Etymology
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description (n.)

late 14c., descripcioun, "act of delineating or depicting," from Old French description (12c.) and directly from Latin descriptionem (nominative descriptio) "representation, description, copy," noun of action from past-participle stem of describere "write down, transcribe, copy, sketch," from de "down" (see de-) + scribere "to write" (from PIE root *skribh- "to cut"). Via the notion of "qualities which represent a class or individual" comes the sense "type, sort, kind" (1781).

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*skribh- 
*skrībh-, Proto-Indo-European root meaning "to cut, separate, sift;" an extended form of root *sker- (1) "to cut."

It forms all or part of: ascribe; ascription; circumscribe; conscript; conscription; describe; description; festschrift; inscribe; inscription; manuscript; postscript; prescribe; prescription; proscribe; sans-serif; scribble; scribe; script; scriptorium; scripture; scrivener; serif; shrift; shrive; subscribe; superscribe; superscript; transcribe; scarification; scarify.

It is the hypothetical source of/evidence for its existence is provided by: Greek skariphasthai "to scratch an outline, sketch;" Latin scribere "to write" (to carve marks in wood, stone, clay, etc.); Lettish skripat "scratch, write;" Old Norse hrifa "scratch."
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geography (n.)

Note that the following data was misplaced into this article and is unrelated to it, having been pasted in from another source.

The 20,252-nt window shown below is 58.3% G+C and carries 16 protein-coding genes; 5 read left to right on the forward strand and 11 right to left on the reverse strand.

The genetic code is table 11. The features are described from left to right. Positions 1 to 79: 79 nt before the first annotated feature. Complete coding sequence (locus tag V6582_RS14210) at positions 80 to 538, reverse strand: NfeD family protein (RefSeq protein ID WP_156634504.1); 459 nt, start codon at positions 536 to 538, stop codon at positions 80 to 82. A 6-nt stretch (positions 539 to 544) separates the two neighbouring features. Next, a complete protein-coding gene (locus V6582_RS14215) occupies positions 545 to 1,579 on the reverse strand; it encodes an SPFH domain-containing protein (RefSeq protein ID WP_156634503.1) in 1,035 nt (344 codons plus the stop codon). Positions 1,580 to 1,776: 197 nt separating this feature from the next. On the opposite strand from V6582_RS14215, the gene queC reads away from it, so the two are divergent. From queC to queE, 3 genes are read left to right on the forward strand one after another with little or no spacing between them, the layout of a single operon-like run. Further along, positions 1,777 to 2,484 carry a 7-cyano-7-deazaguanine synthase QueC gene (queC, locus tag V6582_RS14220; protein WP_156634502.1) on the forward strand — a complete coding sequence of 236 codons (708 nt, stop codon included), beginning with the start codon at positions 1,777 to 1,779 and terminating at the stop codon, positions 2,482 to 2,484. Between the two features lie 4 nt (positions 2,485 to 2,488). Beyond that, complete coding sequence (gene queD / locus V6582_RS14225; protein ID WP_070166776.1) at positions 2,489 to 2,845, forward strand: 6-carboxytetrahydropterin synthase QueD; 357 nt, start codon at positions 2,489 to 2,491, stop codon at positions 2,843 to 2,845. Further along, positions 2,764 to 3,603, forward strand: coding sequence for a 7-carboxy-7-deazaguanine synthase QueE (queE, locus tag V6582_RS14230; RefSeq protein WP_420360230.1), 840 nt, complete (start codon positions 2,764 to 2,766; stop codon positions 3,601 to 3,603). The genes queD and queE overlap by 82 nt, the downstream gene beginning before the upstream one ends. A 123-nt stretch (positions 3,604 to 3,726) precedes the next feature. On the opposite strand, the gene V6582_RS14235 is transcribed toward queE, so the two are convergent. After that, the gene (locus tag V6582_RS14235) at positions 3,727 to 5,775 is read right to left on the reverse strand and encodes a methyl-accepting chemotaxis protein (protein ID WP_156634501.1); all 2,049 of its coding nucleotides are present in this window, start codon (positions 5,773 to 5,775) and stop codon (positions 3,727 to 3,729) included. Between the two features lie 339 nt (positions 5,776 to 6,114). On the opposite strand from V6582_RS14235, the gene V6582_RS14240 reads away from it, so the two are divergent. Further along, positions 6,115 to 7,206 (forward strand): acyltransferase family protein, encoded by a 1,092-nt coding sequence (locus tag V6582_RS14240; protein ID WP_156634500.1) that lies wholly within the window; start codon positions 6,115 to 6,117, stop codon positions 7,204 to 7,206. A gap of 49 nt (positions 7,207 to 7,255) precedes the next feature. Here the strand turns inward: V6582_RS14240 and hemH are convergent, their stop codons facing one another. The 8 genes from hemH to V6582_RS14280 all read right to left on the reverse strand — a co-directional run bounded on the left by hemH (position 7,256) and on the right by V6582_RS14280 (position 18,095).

"the science of description of the earth's surface in its present condition," 1540s, from French géographie (15c.), from Latin geographia, from Greek geographia "description of the earth's surface," from geo- "earth" + -graphia "description" (see -graphy).

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bromatography (n.)

"a description of foods," 1844, from combining form of Greek brōma "food" + -graphy "a writing, recording, or description."

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angiography (n.)
1731, "description of the vessels of the body" (blood and nymph), from angio- "blood vessel" + -graphy.
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topography (n.)
early 15c., "description of a place," from Late Latin topographia, from Greek topographia "a description of a place," from topos "place" (see topos) + -graphia (see -graphy). Meaning "collective features of a region" is from 1847. Related: Topographic; topographical; topographically.
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describable (adj.)

"able to be described, capable of description," 1670s; see describe + -able.

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delineation (n.)

1560s, "act of representing or depicting;" 1590s, "representation, description;" a native formation from delineate, or else from Late Latin delineationem (nominative delineatio) "sketch, description," noun of action from past-participle stem of Latin delineare (see delineate).

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hydrography (n.)
"science of the measurement and description of the sea," 1550s, from hydro- + -graphy. Related: Hydrographic.
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craniography (n.)

"a description of skulls," 1855; see cranio- + -graphy. Related: Craniographer; craniographic.

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